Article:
Reunion for the First Time by K. M Daughters

Reunion for the First Time by K. M Daughters
Publisher: The Wild Rose Press
Genre: Contemporary
Length: Full Length (257 pages)
Heat Level: Sensual
Rating: 4 stars
Reviewed by Camellia

Lizzie Moran is desperate to help her best friend’s husband recover from grief-stricken despair after her friend passes away. But their love was unlike anything Lizzie has ever seen. A love she knows will never happen for her, considering the bad choices she’s made.

Jack Clark is ready to take whatever measures necessary to yank his brother out of the abyss he’s fallen into after his wife’s death. And when he meets the lovely Lizzie who has the same goal, he is perfectly willing to put aside their differences, for the sake of his brother.

Tensions escalate when Jack and Lizzie are forced to attend a reunion together—and the fact that Lizzie’s former fiancé, the man who dumped her the same day her parents died, will be there doesn’t help. But an unlikely matchmaker has a plan—and if it succeeds, Jack and Lizzie might just realize they are meant for each other.

Elizabeth Moran is set up for a momentous emotional journey, a journey that a romance reader would not want to miss. With well-developed characters, emotions running high, and high-tension conflicts, this story captivates from the very first page.

Elizabeth, a compassionate philanthropist, Pulitzer Prize winning photographer, and former Peace Corp worker is a friend to treasure. Because a special friend needs her there, she is attending the tenth reunion of her college class, something she has avoided up to now. The memories of things that happened, at her graduation time, still hurt beyond belief.

Her friend Charlie, the still grieving husband of Elizabeth’s dear friend Mariposa, who died of Leukemia, agrees to be her escort during reunion.

I’m convinced, sweet, caring Mariposa whispered from Heaven that he should complete the matchmaking she had started. Charlie, unbeknownst to Elizabeth, sends his brother Jack P. Clark in his place. Elizabeth is furious, but when her one-time fiancé, Wallace Prescott, shows up, Jack outmaneuvers him at every turn. Held close in Jack’s arms as they dance, Elizabeth feels safe, protected from the man she had given her heart and virginity to only to have disappeared from her life.

How Wallace acts and his deceptiveness is hair-raising.

Reunion for the First Time grabs and holds one’s attention with simmering love, twists, surprises emotional obstacles, and an antagonist who really raises one’s ire. Emotions run the gamut from sorrow and anger to ecstasy in this very readable story.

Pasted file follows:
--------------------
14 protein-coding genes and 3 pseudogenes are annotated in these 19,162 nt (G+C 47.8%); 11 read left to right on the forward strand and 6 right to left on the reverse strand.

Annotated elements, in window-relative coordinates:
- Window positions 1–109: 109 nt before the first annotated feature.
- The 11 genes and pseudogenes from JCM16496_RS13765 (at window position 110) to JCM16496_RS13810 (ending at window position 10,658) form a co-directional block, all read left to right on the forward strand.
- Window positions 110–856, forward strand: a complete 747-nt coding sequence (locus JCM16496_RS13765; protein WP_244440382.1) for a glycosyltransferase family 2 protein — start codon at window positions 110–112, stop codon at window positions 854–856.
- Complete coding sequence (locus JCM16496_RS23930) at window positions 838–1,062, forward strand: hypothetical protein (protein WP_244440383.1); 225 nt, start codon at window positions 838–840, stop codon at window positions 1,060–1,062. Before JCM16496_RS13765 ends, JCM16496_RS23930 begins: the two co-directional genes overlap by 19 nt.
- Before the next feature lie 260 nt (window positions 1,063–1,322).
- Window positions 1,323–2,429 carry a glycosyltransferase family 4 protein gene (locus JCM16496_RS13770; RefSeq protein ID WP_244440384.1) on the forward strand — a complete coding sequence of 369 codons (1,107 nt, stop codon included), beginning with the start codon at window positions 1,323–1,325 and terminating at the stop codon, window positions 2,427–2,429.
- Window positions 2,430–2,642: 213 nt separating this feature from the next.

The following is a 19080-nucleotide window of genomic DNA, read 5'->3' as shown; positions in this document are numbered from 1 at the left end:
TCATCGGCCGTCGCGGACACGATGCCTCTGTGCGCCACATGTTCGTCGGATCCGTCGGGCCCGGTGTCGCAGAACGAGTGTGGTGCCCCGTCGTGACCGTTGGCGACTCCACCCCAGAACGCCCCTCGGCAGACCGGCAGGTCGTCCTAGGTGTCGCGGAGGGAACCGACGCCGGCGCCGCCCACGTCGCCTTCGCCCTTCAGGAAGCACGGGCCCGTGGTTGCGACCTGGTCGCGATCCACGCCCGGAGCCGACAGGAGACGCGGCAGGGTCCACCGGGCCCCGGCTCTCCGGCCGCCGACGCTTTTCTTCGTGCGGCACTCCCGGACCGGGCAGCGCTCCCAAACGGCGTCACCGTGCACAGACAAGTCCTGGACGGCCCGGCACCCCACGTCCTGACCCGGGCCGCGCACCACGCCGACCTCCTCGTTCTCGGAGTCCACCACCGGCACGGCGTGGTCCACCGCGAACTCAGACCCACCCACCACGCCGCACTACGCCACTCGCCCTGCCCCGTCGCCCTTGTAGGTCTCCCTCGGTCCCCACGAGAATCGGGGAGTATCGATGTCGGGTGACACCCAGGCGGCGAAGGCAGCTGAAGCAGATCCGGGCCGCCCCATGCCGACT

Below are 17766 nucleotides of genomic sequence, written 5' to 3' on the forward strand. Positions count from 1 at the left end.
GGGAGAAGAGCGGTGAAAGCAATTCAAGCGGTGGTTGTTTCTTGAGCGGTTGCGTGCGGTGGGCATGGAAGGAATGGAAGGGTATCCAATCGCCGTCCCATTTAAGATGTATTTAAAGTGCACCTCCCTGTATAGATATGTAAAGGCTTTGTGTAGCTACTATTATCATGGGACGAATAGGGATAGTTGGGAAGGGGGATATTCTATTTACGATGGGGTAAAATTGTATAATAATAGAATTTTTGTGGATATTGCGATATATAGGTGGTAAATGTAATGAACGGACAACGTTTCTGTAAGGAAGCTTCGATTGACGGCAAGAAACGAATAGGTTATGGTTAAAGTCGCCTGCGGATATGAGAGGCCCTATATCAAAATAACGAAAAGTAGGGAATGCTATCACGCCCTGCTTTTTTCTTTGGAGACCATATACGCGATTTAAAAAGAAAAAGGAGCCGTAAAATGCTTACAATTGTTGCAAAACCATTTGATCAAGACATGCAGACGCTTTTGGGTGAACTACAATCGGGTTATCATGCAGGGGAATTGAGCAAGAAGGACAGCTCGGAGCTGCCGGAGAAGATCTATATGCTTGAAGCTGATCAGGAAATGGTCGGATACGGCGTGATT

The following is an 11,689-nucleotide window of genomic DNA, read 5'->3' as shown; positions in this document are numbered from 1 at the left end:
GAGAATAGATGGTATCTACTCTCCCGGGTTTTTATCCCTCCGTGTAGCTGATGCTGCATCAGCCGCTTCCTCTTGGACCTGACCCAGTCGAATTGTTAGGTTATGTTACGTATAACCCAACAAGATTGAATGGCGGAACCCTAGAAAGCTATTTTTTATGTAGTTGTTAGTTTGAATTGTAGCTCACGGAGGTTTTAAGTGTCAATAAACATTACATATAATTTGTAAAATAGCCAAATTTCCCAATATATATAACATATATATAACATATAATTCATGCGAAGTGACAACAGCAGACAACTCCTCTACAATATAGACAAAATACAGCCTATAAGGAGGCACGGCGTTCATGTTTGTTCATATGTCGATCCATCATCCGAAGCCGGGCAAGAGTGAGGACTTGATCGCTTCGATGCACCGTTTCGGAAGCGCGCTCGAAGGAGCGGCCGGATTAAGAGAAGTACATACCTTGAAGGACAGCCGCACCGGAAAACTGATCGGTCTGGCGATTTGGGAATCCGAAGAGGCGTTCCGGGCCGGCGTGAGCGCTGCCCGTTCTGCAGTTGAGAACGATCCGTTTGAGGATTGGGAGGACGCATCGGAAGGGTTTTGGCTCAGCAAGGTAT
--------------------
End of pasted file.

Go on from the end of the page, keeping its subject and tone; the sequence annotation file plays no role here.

Camp Wedding by Kay Springsteen

Camp Wedding by Kay Springsteen
Publisher: EsKape Press
Genre: Contemporary
Length: Short Story (120 pgs)
Heat: Sweet
Rated: 4 stars
Reviewed by Snapdragon

A blind Marine, a nervous bride, and an adorable child with Down syndrome who loves them both is an equation for another tug on the heartstrings in the story behind the Heartsight nuptials. Is Trish ready for life as a military wife? Is Dan ready for the challenges of being a father to a precocious 6-year-old? How will Bella add her special brand of magic to the day?

Wedding jitters magnify every little thing that seems to be going wrong right before Trish’s wedding. She’s even more frustrated at how her husband-to-be handles those small ‘bumps in the road.’ Readers become conscious, early on, that these are two very different people. However, Springsteen does a wonderful job building our belief in their mutual and heartfelt feelings. This only makes us more impatient as even more ‘bumps’ appear. Right from the start, the characters carry this wonderful little story. Subtle humor lightens some conversations…as does the odd embarrassing predicament.

There are too-sweet moments, and abrupt changes in point-of-view disturb the flow of the story. However, these are small complaints in what is overall an engaging, heartwarming tale.

Although this is a continuation from the story ‘Heartsight,’ it is a story unto itself and reading the precursor isn’t necessary. Camp Wedding is utterly charming on its own:

The Woman He Married by Julie N. Ford

The Woman He Married by Julie N. Ford
Publisher: Self Published
Genre: Contemporary
Length: Full Length (429 pgs)
Rating: 5 stars
Review by Rose

Once an aspiring young attorney, Josie looked forward to taking on the injustices of the world—one case at a time. Eleven years later, she’s a stay-at-home mom and battling demons that don’t require a law degree. Only keeping up pretenses proves more than she can bear when a bracelet that should have been hers shows up on the wrist of another woman. Her marriage slowly begins to unravel as an ex-lover comes back into her life. When he offers her the dreams she thought she’d lost, Josie must chose between the man she married and the one she let get away.